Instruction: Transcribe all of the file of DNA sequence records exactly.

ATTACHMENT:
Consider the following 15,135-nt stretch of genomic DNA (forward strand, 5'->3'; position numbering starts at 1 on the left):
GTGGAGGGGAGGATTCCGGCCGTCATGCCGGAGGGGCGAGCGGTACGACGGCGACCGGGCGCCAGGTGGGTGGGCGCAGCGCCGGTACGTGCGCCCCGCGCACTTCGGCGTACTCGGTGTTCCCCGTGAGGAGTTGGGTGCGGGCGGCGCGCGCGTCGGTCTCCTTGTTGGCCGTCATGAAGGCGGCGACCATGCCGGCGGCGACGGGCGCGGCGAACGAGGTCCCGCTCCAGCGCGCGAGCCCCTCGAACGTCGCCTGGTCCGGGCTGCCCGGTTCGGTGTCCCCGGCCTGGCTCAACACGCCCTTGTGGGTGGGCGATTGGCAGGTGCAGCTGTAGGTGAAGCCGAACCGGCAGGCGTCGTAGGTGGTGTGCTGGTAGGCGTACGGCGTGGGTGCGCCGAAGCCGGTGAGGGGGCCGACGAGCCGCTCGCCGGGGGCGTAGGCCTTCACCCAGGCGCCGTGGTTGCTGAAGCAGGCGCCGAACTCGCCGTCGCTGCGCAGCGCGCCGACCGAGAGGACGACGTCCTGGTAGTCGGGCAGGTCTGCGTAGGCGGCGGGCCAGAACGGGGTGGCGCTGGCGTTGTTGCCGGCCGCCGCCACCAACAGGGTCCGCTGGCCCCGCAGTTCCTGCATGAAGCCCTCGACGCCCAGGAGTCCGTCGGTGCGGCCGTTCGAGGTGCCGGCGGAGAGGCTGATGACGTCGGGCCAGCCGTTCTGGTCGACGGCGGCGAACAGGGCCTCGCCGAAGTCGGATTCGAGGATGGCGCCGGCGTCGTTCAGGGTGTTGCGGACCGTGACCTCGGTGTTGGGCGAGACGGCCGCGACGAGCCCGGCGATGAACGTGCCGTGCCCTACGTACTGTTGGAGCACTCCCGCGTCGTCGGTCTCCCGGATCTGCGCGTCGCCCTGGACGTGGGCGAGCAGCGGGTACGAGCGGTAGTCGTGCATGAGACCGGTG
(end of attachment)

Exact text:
Consider the following 15,135-nt stretch of genomic DNA (forward strand, 5'->3'; position numbering starts at 1 on the left):
GTGGAGGGGAGGATTCCGGCCGTCATGCCGGAGGGGCGAGCGGTACGACGGCGACCGGGCGCCAGGTGGGTGGGCGCAGCGCCGGTACGTGCGCCCCGCGCACTTCGGCGTACTCGGTGTTCCCCGTGAGGAGTTGGGTGCGGGCGGCGCGCGCGTCGGTCTCCTTGTTGGCCGTCATGAAGGCGGCGACCATGCCGGCGGCGACGGGCGCGGCGAACGAGGTCCCGCTCCAGCGCGCGAGCCCCTCGAACGTCGCCTGGTCCGGGCTGCCCGGTTCGGTGTCCCCGGCCTGGCTCAACACGCCCTTGTGGGTGGGCGATTGGCAGGTGCAGCTGTAGGTGAAGCCGAACCGGCAGGCGTCGTAGGTGGTGTGCTGGTAGGCGTACGGCGTGGGTGCGCCGAAGCCGGTGAGGGGGCCGACGAGCCGCTCGCCGGGGGCGTAGGCCTTCACCCAGGCGCCGTGGTTGCTGAAGCAGGCGCCGAACTCGCCGTCGCTGCGCAGCGCGCCGACCGAGAGGACGACGTCCTGGTAGTCGGGCAGGTCTGCGTAGGCGGCGGGCCAGAACGGGGTGGCGCTGGCGTTGTTGCCGGCCGCCGCCACCAACAGGGTCCGCTGGCCCCGCAGTTCCTGCATGAAGCCCTCGACGCCCAGGAGTCCGTCGGTGCGGCCGTTCGAGGTGCCGGCGGAGAGGCTGATGACGTCGGGCCAGCCGTTCTGGTCGACGGCGGCGAACAGGGCCTCGCCGAAGTCGGATTCGAGGATGGCGCCGGCGTCGTTCAGGGTGTTGCGGACCGTGACCTCGGTGTTGGGCGAGACGGCCGCGACGAGCCCGGCGATGAACGTGCCGTGCCCTACGTACTGTTGGAGCACTCCCGCGTCGTCGGTCTCCCGGATCTGCGCGTCGCCCTGGACGTGGGCGAGCAGCGGGTACGAGCGGTAGTCGTGCATGAGACCGGTG